The Spokane City Council is balking on plans to impose a new $20 tax on vehicles this year, and in a surprise move shifted money away from road plowing and repairs to be spent instead rewarding departments whose labor unions made requested wage and benefit concessions.
The council voted in October to give itself the authority to create the local tab tax, but it has since deferred a decision.
In a profanity-laced tirade on Tuesday, Council President Joe Shogan scolded City Council members who are reluctant to approve the tab tax.
“We just spent a whole year on nothing. We created something that’s gutless, has no substance and we just went through a drill,” Shogan said in a council budget meeting. “… I took all heat for creating this bastard and you guys are going, ‘We don’t need it. We don’t want it. We don’t have the guts to pass it.’ ”
The decision to create a tab tax has been complicated by union negotiations. Although a tab tax would have to be used on streets, officials have said other taxes currently used on streets could be diverted from the street maintenance budget to save jobs in departments with unions that make concessions. So far only firefighters have made requested concessions – though the Spokane Police Guild is voting this week on a similar agreement.
With a vote still possible, some council members argue that a tab tax shouldn’t be approved unless the city can prove it will improve streets. Councilwoman Amber Waldref said she’s torn between a desire to use the tax boost to improve streets and a desire not to reward city street employees, who didn’t meet Mayor Mary Verner’s request for concessions.
In a surprise vote on Monday, the Spokane City Council voted 4-3 to shift $1.5 million in street maintenance money to the city’s rainy day fund, where it could be used to support departments with unions that made requested concessions.
City administrators said they weren’t briefed on the concept, which was proposed by Councilman Steve Corker, before the council decision and were uncertain how the cut would affect existing street service. However, they said further layoffs of street employees, who patch potholes and plow snow among other duties, can’t be ruled out. Even before the money was moved, the street department was slated to lose 14 jobs next year.
Councilman Richard Rush said approving a tab tax to pay for streets after diverting money from streets could cause a public backlash.
“I think last night killed it in my book,” Rush said.
Two council members say a tab tax shouldn’t be considered in a sluggish economy.
“You can’t tax yourself out of a recession,” said Councilwoman Nancy McLaughlin.
Fire union concessions will save the city about $700,000 next year and even more in following years. But to save all the jobs called for in the agreement, the city needs closer to $1.4 million. A similar situation will occur in the Police Department if a tentative deal with the Spokane Police Guild is approved by members this week.
The union that represents Street Department workers – Local 270 of the American Federation of State, County and Municipal Employees – hasn’t made the concessions asked for by Verner. Council members said they wouldn’t have targeted the street budget had the union cut a deal.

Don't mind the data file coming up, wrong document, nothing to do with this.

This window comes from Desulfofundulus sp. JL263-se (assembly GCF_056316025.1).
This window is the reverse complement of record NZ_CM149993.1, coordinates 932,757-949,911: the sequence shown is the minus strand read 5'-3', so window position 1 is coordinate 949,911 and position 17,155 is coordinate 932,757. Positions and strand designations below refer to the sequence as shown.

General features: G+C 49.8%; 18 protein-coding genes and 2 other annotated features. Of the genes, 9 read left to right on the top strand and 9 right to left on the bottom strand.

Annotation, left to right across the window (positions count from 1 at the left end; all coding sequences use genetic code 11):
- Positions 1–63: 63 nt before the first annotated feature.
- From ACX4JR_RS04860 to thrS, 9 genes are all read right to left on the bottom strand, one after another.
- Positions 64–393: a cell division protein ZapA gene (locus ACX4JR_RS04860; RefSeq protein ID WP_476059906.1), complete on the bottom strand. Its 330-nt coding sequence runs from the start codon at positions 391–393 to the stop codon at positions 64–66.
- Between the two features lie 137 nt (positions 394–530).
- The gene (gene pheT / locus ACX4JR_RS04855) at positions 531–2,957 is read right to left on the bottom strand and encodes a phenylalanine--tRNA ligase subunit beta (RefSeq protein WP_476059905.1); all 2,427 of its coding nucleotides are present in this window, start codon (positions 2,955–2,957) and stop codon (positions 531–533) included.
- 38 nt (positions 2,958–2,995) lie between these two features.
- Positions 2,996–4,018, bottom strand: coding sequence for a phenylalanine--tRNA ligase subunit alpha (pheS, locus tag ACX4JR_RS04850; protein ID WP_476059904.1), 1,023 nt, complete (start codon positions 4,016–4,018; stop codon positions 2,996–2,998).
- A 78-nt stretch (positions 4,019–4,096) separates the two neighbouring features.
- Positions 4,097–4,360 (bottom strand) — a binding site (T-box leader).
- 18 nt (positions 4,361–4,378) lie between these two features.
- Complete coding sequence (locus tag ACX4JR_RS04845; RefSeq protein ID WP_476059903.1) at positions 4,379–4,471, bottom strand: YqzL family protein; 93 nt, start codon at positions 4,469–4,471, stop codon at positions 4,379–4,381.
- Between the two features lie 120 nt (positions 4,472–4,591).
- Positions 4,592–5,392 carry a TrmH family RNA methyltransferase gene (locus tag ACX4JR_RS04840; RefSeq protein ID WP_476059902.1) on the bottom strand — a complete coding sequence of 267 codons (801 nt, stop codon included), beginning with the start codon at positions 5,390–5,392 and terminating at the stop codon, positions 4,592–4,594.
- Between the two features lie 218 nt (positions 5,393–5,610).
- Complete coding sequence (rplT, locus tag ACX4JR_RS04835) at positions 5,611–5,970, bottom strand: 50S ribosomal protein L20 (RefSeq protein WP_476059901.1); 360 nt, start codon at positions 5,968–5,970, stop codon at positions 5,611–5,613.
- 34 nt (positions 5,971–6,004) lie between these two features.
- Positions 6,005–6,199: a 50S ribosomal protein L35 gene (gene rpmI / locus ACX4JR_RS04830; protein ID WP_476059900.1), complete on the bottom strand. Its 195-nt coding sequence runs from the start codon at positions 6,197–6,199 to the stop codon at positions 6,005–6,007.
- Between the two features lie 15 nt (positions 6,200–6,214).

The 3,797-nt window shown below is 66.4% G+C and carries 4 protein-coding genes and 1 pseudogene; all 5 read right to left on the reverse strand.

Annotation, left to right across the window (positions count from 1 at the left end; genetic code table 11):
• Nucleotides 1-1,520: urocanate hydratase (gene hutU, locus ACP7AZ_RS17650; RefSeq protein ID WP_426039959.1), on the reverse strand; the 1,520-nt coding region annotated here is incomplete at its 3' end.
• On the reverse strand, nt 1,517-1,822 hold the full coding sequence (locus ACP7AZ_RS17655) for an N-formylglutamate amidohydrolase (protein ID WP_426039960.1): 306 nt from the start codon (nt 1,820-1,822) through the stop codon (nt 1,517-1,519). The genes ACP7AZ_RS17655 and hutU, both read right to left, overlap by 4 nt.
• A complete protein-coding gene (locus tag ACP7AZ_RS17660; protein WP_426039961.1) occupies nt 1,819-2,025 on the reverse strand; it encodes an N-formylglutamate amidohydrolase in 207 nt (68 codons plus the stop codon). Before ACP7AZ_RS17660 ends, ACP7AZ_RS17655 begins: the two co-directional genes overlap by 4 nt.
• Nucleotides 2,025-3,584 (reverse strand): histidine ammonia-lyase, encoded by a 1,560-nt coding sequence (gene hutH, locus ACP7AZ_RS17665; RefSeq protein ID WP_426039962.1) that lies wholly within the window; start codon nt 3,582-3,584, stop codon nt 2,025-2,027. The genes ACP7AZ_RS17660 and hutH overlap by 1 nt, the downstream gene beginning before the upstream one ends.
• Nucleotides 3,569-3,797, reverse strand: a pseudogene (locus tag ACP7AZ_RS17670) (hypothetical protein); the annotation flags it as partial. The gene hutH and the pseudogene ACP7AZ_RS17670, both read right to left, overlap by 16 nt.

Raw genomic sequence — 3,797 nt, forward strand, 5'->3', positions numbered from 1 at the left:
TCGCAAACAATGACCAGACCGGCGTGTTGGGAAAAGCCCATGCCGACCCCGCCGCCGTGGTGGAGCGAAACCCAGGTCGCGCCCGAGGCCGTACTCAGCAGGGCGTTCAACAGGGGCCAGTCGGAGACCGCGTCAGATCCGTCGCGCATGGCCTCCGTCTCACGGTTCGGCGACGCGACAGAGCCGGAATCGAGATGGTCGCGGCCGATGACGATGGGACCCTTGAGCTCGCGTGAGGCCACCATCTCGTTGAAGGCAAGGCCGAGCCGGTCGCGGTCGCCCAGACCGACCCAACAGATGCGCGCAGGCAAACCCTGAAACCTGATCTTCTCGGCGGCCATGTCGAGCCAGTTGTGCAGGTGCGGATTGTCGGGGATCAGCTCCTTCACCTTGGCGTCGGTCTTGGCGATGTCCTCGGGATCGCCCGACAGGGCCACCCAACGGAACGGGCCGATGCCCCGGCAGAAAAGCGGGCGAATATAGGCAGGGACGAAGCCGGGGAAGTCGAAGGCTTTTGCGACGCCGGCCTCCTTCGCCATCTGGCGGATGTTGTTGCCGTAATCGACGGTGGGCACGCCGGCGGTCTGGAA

McLaughlin said she is “disappointed” that Local 270 had not made concessions.
“The concept is we have to be as fair as possible to not reward those who are not coming to the plate,” McLaughlin said.
About half the city’s work force is represented by Local 270, but most of its workers are in utility departments, which are not facing layoffs. The street department is an exception.
City Budget Director Tim Dunivant said that because of reserves, the decision to move $1.5 million out of the street budget would require additional street department cuts in 2011 of around $800,000.
Joe Cavanaugh, president of Local 270, said the only warning he had about the decision before Monday’s vote was a message left by Corker on his voice mail. He said he would wait to offer an opinion until he had a chance to talk to the union’s membership.
Cavanaugh said the city didn’t meet with his group about concessions until November because they were finishing agreements to create cheaper medical plans that the union agreed to last year. Cavanaugh said concessions talks ended on Nov. 18.
“We did not feel they were interested in considering our proposals, which we felt were equally valid,” Cavanaugh said.
Verner has asked all unions to give up their 2011 raises and to pay for next year’s increased cost of providing medical benefits above 4 percent.
Waldref questioned why money should be taken strictly from streets when other unions also haven’t reached agreements.
“If it’s a strategy to engage union participation, it’s coming too late,” Waldref said.
Dunivant said even without diverting the street money, there probably would have been enough in the rainy day fund to cover the extra needed for fire and police concessions in 2011, but it would have used up most of what remains.
Supporters of Corker’s proposal said they didn’t want to use all of the city’s remaining rainy day fund and that the street department was the most logical place to find the money.
Corker noted that the council could refund the street maintenance budget with the tab tax or by diverting income from red light cameras – which currently can’t be used on basic street maintenance. There aren’t similar options for police, fire or other departments.
But Rush said it is foolish to cut streets when the city already is struggling to properly maintain them.